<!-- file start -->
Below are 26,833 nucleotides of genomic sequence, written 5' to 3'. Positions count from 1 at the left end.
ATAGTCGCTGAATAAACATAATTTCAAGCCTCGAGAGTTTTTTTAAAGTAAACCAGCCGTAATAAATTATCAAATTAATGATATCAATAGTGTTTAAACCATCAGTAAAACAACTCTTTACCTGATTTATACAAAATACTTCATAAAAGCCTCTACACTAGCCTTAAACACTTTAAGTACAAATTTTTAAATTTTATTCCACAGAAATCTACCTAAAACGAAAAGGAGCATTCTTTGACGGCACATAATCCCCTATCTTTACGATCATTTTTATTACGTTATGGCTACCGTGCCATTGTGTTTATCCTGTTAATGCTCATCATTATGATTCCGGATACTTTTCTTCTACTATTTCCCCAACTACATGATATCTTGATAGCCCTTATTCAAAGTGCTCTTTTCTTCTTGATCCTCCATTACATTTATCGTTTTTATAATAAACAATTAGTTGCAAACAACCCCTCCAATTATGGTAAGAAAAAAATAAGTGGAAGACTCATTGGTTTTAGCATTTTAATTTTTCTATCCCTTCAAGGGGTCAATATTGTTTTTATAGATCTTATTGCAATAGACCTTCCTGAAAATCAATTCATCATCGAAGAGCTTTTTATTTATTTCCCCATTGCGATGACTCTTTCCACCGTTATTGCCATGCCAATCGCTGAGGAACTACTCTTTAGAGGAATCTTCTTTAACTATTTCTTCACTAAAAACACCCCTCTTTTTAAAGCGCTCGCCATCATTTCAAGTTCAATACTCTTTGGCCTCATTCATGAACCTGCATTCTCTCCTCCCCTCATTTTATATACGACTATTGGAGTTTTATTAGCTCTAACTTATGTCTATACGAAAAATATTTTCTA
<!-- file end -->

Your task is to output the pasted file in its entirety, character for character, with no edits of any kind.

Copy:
Below are 26,833 nucleotides of genomic sequence, written 5' to 3'. Positions count from 1 at the left end.
ATAGTCGCTGAATAAACATAATTTCAAGCCTCGAGAGTTTTTTTAAAGTAAACCAGCCGTAATAAATTATCAAATTAATGATATCAATAGTGTTTAAACCATCAGTAAAACAACTCTTTACCTGATTTATACAAAATACTTCATAAAAGCCTCTACACTAGCCTTAAACACTTTAAGTACAAATTTTTAAATTTTATTCCACAGAAATCTACCTAAAACGAAAAGGAGCATTCTTTGACGGCACATAATCCCCTATCTTTACGATCATTTTTATTACGTTATGGCTACCGTGCCATTGTGTTTATCCTGTTAATGCTCATCATTATGATTCCGGATACTTTTCTTCTACTATTTCCCCAACTACATGATATCTTGATAGCCCTTATTCAAAGTGCTCTTTTCTTCTTGATCCTCCATTACATTTATCGTTTTTATAATAAACAATTAGTTGCAAACAACCCCTCCAATTATGGTAAGAAAAAAATAAGTGGAAGACTCATTGGTTTTAGCATTTTAATTTTTCTATCCCTTCAAGGGGTCAATATTGTTTTTATAGATCTTATTGCAATAGACCTTCCTGAAAATCAATTCATCATCGAAGAGCTTTTTATTTATTTCCCCATTGCGATGACTCTTTCCACCGTTATTGCCATGCCAATCGCTGAGGAACTACTCTTTAGAGGAATCTTCTTTAACTATTTCTTCACTAAAAACACCCCTCTTTTTAAAGCGCTCGCCATCATTTCAAGTTCAATACTCTTTGGCCTCATTCATGAACCTGCATTCTCTCCTCCCCTCATTTTATATACGACTATTGGAGTTTTATTAGCTCTAACTTATGTCTATACGAAAAATATTTTCTA